Reviewing the Third Draft of the Covenant: Introduction

For the next few days I will be making some remarks on various portions of the Third draft of the Anglican Communion Covenant. This is all in preparation for a more general hacking away at the resolutions coming before General Convention. At the moment it is unclear what, if anything, will happen with the Covenant at General Convention. My sense is we are no where near a satisfactory conclusion to the work.

First a word about the silly ecclesiastical pretensions of the writing style:
(i) Why the stylistic form of the title: THE Anglican COMMUNION Covenant?
(ii) It is called "The Third (Ridley Cambridge) Draft. I have always thought the naming of the drafts after the place of meeting - Nassau, St. Andrews, Ridley Cambridge - which follows in the tradition of the "Windsor Report," - was just plain silly.
(iii) The constant desire to take a George Orwell sort of title for the Archbishop of Canterbury, "First among Equals" and then thinking that giving us the Latin "primus inter pares" improves the logic or the majesty of it all is really too much.

Having gotten that off my chest, a few comments about the

This is an odd sort of document. The Covenant itself says about the Introduction, " (4.4.1) The Covenant consists of the text set out in this document in the Preamble, Sections One to Four and the Declaration. The Introduction to the Covenant Text, which shall always be annexed to the Covenant text, is not part of the Covenant, but shall be accorded authority in understanding the purpose of the Covenant."

So, in a kind of reverse of the "first among equals," the Introduction is "the least of these, but still authoritative." The first shall be last and the last first works as a promissory note about the Kingdom, but it is really off putting here.

It is a remarkably bad effort to show that the Anglican Communion is in some way an outcropping of a "divine calling into communion ..established in God's purpose for the whole of creation." (paragraph 2). But the text goes further into this muddle and wants us to believe that the Covenant Text is somehow connected to the words of the prophet Jeremiah, who "looked forward to a new covenant not written on tablets of stone but upon the heart (Jer 31:31-34). I'm all for Jeremiah's words, but can't see exactly how the Anglican Covenant - which if not written on stone is none the less written a thousand times a thousand across the Internet and in the briefcases of ecclesial bureaucrats, etc - connects with what the prophet had in mind.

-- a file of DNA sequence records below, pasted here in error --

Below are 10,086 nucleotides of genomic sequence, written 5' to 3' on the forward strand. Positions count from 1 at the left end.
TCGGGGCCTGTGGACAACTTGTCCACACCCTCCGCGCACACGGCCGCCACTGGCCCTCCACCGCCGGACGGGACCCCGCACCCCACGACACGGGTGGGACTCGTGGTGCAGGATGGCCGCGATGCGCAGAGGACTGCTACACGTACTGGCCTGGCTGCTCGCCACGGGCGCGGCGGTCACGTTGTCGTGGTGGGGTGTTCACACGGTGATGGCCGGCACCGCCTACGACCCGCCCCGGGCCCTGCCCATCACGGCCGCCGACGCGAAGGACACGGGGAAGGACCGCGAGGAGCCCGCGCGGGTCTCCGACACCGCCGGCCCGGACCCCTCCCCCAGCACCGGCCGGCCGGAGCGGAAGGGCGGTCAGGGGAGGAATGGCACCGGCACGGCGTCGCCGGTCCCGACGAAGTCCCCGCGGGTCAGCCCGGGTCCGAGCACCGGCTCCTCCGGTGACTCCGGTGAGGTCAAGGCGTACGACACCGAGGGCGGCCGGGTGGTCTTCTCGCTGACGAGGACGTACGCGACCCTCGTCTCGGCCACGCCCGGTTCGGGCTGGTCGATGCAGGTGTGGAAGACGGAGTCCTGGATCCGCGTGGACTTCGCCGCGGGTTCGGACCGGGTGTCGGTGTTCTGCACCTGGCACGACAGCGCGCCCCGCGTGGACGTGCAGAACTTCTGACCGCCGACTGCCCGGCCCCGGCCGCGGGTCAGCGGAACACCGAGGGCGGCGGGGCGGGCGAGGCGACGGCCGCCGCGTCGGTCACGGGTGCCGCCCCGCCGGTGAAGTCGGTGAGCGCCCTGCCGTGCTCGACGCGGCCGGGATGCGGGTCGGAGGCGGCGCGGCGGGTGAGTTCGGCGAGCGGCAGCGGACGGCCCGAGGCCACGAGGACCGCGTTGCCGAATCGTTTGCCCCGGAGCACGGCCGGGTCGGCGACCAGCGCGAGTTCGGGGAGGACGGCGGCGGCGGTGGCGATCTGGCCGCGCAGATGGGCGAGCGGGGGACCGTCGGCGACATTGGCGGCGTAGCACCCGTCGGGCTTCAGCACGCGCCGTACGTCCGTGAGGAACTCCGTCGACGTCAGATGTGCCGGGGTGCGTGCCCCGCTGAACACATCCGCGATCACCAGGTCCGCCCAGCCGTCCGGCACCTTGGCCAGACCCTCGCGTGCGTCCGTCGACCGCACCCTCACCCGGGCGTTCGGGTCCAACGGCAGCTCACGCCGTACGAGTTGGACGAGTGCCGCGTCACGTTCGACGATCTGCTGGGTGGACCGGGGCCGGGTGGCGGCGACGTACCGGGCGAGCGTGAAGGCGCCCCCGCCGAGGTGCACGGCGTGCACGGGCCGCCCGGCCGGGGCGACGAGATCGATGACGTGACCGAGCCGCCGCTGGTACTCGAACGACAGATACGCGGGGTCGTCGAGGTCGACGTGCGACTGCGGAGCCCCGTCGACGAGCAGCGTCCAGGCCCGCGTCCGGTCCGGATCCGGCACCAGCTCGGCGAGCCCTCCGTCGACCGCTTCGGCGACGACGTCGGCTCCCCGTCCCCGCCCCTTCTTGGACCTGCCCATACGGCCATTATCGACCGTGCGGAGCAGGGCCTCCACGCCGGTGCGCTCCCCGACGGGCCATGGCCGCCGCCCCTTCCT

Paragraph 4 states, "Among these families is the Anglican Communion, which provides a particular charism and identity among the many followers and servants of Jesus." Perhaps it would be less confusing and a bit more convincing if the writers of this text said, "among many followers" leaving off the "the." The idea, it seems to me, is to suggest that as Anglicans we find a particular charism and identity in the stuff of our life together.

Paragraph 7 muddles through another idea: "Our life together reflects the blessings of God (even as it exposes our failures in faith, hope and love) in growing our Communion into a truly global family. " I have a sense of what the writer is trying to say, but it comes out a muddle.

The trouble with the Introduction to the Covenant Text is that it is written as if it was presenting a justification and argument for the Covenant itself. In this it fails miserably. Regrettably we are stuck with it as something that will always be published with the text we approve, unless of course the Anglican Consultative Council can see itself clear to insist that it be detached from the Covenant Text itself.

What in the world possessed the Covenant Design Group that this Introduction was always to be printed with the Text?

On a scale of five flamingos, with five being the highest, I give the Introduction a two.

1 comment:

  1. Those pink flamingos are a very queer way of rating the Ridley Cambridge Draft of the Covenant!

    You are to be commended Father.


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